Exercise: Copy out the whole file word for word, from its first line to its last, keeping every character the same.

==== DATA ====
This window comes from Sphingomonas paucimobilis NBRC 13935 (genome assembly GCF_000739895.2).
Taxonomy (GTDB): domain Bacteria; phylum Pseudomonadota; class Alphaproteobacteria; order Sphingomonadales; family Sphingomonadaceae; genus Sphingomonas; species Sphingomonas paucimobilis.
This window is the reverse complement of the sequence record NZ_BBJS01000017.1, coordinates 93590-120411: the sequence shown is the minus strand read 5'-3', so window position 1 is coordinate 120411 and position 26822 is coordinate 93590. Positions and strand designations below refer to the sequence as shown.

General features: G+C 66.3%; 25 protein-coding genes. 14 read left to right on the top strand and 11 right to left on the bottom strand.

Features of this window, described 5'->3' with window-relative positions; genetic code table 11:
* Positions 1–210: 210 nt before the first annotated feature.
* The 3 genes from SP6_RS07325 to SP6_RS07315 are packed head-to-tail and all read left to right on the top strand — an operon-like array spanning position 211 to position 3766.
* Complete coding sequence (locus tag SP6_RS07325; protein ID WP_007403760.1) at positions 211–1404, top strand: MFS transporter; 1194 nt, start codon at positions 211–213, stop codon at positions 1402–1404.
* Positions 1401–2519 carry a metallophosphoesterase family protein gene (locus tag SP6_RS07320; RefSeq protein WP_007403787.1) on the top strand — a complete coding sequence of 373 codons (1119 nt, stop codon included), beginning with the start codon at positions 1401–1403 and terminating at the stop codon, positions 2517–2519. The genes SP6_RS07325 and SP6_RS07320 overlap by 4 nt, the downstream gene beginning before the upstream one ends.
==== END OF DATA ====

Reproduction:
This window comes from Sphingomonas paucimobilis NBRC 13935 (genome assembly GCF_000739895.2).
Taxonomy (GTDB): domain Bacteria; phylum Pseudomonadota; class Alphaproteobacteria; order Sphingomonadales; family Sphingomonadaceae; genus Sphingomonas; species Sphingomonas paucimobilis.
This window is the reverse complement of the sequence record NZ_BBJS01000017.1, coordinates 93590-120411: the sequence shown is the minus strand read 5'-3', so window position 1 is coordinate 120411 and position 26822 is coordinate 93590. Positions and strand designations below refer to the sequence as shown.

General features: G+C 66.3%; 25 protein-coding genes. 14 read left to right on the top strand and 11 right to left on the bottom strand.

Features of this window, described 5'->3' with window-relative positions; genetic code table 11:
* Positions 1–210: 210 nt before the first annotated feature.
* The 3 genes from SP6_RS07325 to SP6_RS07315 are packed head-to-tail and all read left to right on the top strand — an operon-like array spanning position 211 to position 3766.
* Complete coding sequence (locus tag SP6_RS07325; protein ID WP_007403760.1) at positions 211–1404, top strand: MFS transporter; 1194 nt, start codon at positions 211–213, stop codon at positions 1402–1404.
* Positions 1401–2519 carry a metallophosphoesterase family protein gene (locus tag SP6_RS07320; RefSeq protein WP_007403787.1) on the top strand — a complete coding sequence of 373 codons (1119 nt, stop codon included), beginning with the start codon at positions 1401–1403 and terminating at the stop codon, positions 2517–2519. The genes SP6_RS07325 and SP6_RS07320 overlap by 4 nt, the downstream gene beginning before the upstream one ends.